Monday, March 25, 2013

A not so clear but very present danger

There's no question Homeland has reached a broad audience, including the President it seems.  Bill Clinton apparently brags that he turned President Obama onto the show.  But, after watching the first season over a long weekend I have to wonder what Smokin' Joe Biden thinks of the Showtime series, as it is the Vice-President, amiably played by Jamey Sheridan, who comes across as the "bad guy" in this elaborate spy thriller.

While the creative team credits an Israeli television series, Prisoners of War, as its inspiration, it seems The Manchurian Candidate lurks in the back of their minds.  The story revolves around a American POW that isn't quite the returning hero he seems, but to the writers' credit there are so many compelling twists and turns in this series that you soon forget the link.

Homeland plays out more like a 12-part movie than a serial, with each episode dovetailing into the next, as we watch Carrie Mathison, a feisty CIA agent, try to figure out the next strike of a notorious al Qaeda leader, Abu Nazir.  All she has initially to go on is a tip from an Iraqi informant that an American prisoner has turned and Nazir plans to use him.  Lo and behold, Sgt. Brody pitches up 10 months later in Virginia, having been found by a Delta team on a raid deep in enemy territory.

While the show delves deeply into the domestic lives of all the characters, like the Israeli television series, the creators ratchet it up several notches by indulging in gratuitous sex and creating a tremendous amount of suspense, as you would expect from Showtime.   However, the writers also create a great sense of ambiguity and moral uncertainty, all too often missing from such shows.

Nazir isn't a faceless terrorist, but a compelling figure explored mostly through a series of flashbacks as we learn about Brody's eight years in captivity.  Damian Lewis, with his shock of red hair and pale blue eyes, embodies his role as the "good sergeant."  The CIA agents are flawed characters, but steadfast in their belief they are serving the greater good of the country.  Claire Danes is virtually unrecognizable as the bi-polar Claire who painfully breaks down during the course of the first season in her obsessive quest to foil Nazir's plot.  But, my favorite character is Saul Berenson, impeccably played by Mandy Patinkin, who gives the show its gravitas.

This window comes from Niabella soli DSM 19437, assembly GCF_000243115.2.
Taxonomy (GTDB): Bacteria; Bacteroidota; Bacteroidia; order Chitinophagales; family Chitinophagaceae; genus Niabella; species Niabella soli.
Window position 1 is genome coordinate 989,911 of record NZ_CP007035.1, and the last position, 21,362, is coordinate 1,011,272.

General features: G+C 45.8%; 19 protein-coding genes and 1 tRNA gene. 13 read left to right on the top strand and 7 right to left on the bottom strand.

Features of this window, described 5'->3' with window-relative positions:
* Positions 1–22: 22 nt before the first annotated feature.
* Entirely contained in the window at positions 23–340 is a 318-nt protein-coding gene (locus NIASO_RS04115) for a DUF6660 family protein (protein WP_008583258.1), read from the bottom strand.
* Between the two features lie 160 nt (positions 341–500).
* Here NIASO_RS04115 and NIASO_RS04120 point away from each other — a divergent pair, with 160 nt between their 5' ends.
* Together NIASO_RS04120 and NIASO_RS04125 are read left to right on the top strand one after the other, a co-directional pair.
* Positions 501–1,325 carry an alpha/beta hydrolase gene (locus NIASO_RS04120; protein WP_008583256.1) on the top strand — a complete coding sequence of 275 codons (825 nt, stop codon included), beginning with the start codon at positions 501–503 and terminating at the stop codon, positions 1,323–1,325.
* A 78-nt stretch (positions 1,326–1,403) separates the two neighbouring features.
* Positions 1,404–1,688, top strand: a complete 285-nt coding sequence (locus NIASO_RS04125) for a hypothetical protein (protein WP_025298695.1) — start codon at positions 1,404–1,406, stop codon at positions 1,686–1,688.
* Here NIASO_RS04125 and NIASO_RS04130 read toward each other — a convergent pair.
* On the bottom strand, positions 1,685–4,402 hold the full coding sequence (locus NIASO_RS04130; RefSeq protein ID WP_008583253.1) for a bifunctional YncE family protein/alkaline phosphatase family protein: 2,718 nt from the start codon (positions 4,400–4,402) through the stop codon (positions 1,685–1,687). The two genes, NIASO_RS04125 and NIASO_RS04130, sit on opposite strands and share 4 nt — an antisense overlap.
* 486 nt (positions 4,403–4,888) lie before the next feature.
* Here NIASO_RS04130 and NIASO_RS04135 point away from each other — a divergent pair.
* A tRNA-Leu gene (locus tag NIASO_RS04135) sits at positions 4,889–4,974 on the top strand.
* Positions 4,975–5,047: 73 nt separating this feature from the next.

There is an interesting aside in the last episode where Sgt. Brody equates the American Civil War with the Jihad being waged on America, only with a decidedly different set of allusions.  I think the creators are trying to show how this pernicious War on Terror has driven the country apart, using the concept of "Homeland" both in the literal and allegorical sense of the word.  I give the writers a lot of credit for using television to expand on this subject rather than create just another forensics series.

Like so many spy thrillers these days, Homeland has its CIA consultants and aims for a high degree of verisimilitude, even though the writers appear to stretch credulity at times with some of their plot twists, especially in the culminating episode of Season One.  I suppose that has a lot to do with the success of the show and the need to keep the story running when it appeared it would come to a cataclysmic end.  The Vice-President can breathe easy at least for one more season.  But, apparently not everyone is happy in Beirut.


  1. Anyone watching this series? I think it raises a number of intriguing issues, not least of all no reference to the President, only the VP who appears to be calling all the shots in the CIA, although the time frame is 2011.

    It seems to me that the creative team has gone out of its way to avoid any reference to Obama. Not sure who they modeled VP Walden on, but he does have the jovial quality of Biden, but appears to be a manipulator like Cheney. I guess they purposely wanted to keep viewers guessing.

  2. Not my sort of show. I watched Newsroom and enjoyed it (except for those pathetic female characterizations), but generally if I watch t.v. series, I prefer the British variety. I'm tempted by the Netflix remake of House of Cards, but even that probably isn't as good as the English original.

  3. Women are strong characters in this one. Claire Danes is great!

  4. One of the things this series does is drive home the point that we are fully engaged in a "war on terror," with very sophisticated enemies. How true that is is anyone's guess, as of course this information is classified ; )